Posted by: KansasDem at January 11, 2007 11:06 PM
Comment #202725

Jack-
I believe it was Pelosi who put it aptly: Bush’s offering of the plan was a notification, not a consultation. He’s never felt it necessary to ask any other Americans than the ones who blindly support him what should be done. They he likes because they don’t get in the way of him making all the decisions he wants to make.

The tragedy of Dubya is that he actually thinks he can lead the free world by himself, that governing with everybody’s involvement is a negative.

Posted by: Stephen Daugherty at January 11, 2007 11:29 PM
Comment #202727

Kansas

You are right that I disagree with your opinion of Bush, but I do agree that IF people feel that way, they should take steps to correct it.

If they believe Bush is that bad, they have the duty to stop him. That is my point in this article. If Dems think he is so bad, act. If they think he is okay, act in a different way. Just stop making useless trouble.

Posted by: Jacl at January 11, 2007 11:31 PM
Comment #202729

Jack and friends,

Do you guys know how to win the war, or are you just going to bitch about how the Democrats don’t have a plan to win the war? I’m sure Madame Speaker would love to read your ideas. Here is her address:

Nancy Pelosi
2371 Rayburn HOB
Washington, DC 20515

Or if your prefer to work with your own party, I’m sure you can find George Bush’s address.

What? You don’t have a plan to present to win the war? I guess you don’t WANT to win! That is your logic, anyway.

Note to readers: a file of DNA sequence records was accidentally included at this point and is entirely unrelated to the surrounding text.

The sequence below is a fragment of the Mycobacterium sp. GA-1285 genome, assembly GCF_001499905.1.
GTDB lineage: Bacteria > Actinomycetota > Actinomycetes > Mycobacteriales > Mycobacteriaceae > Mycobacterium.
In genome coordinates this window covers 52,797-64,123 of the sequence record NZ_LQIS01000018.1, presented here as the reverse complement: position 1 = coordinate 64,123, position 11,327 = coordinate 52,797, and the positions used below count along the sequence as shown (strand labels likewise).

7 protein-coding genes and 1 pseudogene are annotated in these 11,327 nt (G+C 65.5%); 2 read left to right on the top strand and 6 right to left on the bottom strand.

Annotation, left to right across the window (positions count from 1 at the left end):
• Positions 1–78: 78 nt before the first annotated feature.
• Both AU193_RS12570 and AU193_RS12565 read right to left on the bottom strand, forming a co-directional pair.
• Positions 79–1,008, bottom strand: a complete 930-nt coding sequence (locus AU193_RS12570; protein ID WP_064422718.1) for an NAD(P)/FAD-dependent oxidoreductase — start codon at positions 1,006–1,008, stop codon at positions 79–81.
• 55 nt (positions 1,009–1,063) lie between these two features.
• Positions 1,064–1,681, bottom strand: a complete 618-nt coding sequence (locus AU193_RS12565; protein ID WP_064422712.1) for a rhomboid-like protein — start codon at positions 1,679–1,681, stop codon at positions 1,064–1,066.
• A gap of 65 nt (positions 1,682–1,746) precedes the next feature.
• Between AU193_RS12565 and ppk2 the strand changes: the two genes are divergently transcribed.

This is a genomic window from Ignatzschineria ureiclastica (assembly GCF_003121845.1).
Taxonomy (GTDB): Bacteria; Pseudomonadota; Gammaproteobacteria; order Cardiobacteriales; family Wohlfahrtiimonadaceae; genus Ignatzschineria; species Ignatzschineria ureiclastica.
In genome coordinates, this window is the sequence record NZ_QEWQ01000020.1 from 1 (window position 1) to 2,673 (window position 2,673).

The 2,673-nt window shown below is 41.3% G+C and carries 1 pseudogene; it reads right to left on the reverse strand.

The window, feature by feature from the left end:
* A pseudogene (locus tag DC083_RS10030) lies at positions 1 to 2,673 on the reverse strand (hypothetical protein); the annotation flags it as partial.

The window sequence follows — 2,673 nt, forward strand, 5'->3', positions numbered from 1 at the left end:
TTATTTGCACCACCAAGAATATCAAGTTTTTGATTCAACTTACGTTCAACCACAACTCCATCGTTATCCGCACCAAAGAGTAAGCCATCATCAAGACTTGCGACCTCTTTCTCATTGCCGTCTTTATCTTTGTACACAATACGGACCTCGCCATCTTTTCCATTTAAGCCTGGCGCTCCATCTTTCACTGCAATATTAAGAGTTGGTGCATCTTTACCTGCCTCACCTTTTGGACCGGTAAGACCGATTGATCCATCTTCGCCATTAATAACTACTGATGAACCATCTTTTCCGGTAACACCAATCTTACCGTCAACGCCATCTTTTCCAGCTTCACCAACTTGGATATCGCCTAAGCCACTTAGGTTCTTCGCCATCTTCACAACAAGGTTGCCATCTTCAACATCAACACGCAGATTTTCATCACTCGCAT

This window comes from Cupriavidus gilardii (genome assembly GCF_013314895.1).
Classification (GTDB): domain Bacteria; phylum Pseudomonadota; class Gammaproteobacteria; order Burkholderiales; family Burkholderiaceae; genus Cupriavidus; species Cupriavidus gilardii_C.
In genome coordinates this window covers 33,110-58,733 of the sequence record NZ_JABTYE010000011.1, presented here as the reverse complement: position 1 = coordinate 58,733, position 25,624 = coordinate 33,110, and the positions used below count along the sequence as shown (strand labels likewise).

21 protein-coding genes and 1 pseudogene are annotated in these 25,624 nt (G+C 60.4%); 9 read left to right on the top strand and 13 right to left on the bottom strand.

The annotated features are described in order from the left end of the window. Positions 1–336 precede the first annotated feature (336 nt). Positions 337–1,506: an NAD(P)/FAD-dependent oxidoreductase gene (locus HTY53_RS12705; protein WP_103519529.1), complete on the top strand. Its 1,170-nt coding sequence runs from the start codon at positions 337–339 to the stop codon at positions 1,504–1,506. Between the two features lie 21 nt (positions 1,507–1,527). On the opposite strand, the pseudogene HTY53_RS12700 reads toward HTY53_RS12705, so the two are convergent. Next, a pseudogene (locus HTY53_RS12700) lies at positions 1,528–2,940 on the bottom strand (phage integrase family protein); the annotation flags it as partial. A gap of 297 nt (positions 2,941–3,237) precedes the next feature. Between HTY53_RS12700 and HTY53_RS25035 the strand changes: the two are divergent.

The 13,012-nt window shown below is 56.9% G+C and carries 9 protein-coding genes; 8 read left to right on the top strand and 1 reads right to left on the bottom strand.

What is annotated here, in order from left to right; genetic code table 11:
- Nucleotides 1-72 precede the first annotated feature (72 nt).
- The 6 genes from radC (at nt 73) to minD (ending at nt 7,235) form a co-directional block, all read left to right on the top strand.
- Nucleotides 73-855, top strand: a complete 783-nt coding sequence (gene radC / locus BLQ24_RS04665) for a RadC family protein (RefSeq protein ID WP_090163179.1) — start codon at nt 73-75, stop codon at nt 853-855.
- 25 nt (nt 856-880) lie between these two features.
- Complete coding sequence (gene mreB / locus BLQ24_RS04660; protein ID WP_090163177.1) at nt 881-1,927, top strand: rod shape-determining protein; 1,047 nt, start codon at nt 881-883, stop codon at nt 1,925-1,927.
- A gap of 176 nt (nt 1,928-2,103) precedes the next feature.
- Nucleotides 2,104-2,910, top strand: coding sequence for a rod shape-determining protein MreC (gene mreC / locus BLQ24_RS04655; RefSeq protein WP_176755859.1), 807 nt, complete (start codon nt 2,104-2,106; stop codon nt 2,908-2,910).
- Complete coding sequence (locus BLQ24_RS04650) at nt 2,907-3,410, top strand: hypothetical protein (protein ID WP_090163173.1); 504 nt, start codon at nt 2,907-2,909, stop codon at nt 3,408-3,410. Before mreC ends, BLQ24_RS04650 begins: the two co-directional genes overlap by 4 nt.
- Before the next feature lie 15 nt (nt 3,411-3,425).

Posted by: Woody Mena at January 11, 2007 11:40 PM
Comment #202749
Non-binding = no balls.

I guess all american “balls” are already (over-)deployed in Iraq, as ordered by Bush since years. Sadly, it seems having “balls” is not enough.

Since when “huge balls” matter more to americans voters than “have a brain” in politics?

Maybe it take today more balls *and* brain to say “we lost in iraq” than saying “let’s do more of the same” (more force and money).

Posted by: Philippe Houdoin at January 12, 2007 4:47 AM
Comment #202757

Jack,

“They should bend over backwards because it is their country. I always have believed that it is my job to protect my boss from his own bad decisions and I expect my colleagues to do the same for me.”

If your job is to protect your boss from his bad decisions, and he continues to make those same bad decisions, he shouldn’t be the boss, and all you’re doing is enabling his ineptness.
The President of the United States is looked upon as the leader of the free world. His decisions affect billions of people.